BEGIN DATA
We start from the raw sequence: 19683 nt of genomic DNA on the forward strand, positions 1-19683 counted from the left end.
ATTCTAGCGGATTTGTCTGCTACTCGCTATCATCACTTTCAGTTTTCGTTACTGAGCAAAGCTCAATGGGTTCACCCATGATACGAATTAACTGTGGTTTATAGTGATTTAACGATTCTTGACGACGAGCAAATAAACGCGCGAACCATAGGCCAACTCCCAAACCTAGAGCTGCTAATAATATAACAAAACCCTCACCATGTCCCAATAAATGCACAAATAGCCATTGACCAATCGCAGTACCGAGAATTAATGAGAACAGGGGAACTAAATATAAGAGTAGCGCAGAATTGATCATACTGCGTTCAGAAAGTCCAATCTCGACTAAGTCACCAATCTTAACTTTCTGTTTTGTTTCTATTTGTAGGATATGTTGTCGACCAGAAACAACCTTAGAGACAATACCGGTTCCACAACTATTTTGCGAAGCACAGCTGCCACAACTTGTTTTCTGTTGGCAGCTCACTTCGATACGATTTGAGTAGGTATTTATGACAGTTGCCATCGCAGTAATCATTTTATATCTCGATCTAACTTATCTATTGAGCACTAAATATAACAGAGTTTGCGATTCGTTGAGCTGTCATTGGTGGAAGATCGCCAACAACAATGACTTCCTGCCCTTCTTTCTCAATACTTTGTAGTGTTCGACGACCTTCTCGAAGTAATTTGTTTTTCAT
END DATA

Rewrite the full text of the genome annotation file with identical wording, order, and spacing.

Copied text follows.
We start from the raw sequence: 19683 nt of genomic DNA on the forward strand, positions 1-19683 counted from the left end.
ATTCTAGCGGATTTGTCTGCTACTCGCTATCATCACTTTCAGTTTTCGTTACTGAGCAAAGCTCAATGGGTTCACCCATGATACGAATTAACTGTGGTTTATAGTGATTTAACGATTCTTGACGACGAGCAAATAAACGCGCGAACCATAGGCCAACTCCCAAACCTAGAGCTGCTAATAATATAACAAAACCCTCACCATGTCCCAATAAATGCACAAATAGCCATTGACCAATCGCAGTACCGAGAATTAATGAGAACAGGGGAACTAAATATAAGAGTAGCGCAGAATTGATCATACTGCGTTCAGAAAGTCCAATCTCGACTAAGTCACCAATCTTAACTTTCTGTTTTGTTTCTATTTGTAGGATATGTTGTCGACCAGAAACAACCTTAGAGACAATACCGGTTCCACAACTATTTTGCGAAGCACAGCTGCCACAACTTGTTTTCTGTTGGCAGCTCACTTCGATACGATTTGAGTAGGTATTTATGACAGTTGCCATCGCAGTAATCATTTTATATCTCGATCTAACTTATCTATTGAGCACTAAATATAACAGAGTTTGCGATTCGTTGAGCTGTCATTGGTGGAAGATCGCCAACAACAATGACTTCCTGCCCTTCTTTCTCAATACTTTGTAGTGTTCGACGACCTTCTCGAAGTAATTTGTTTTTCAT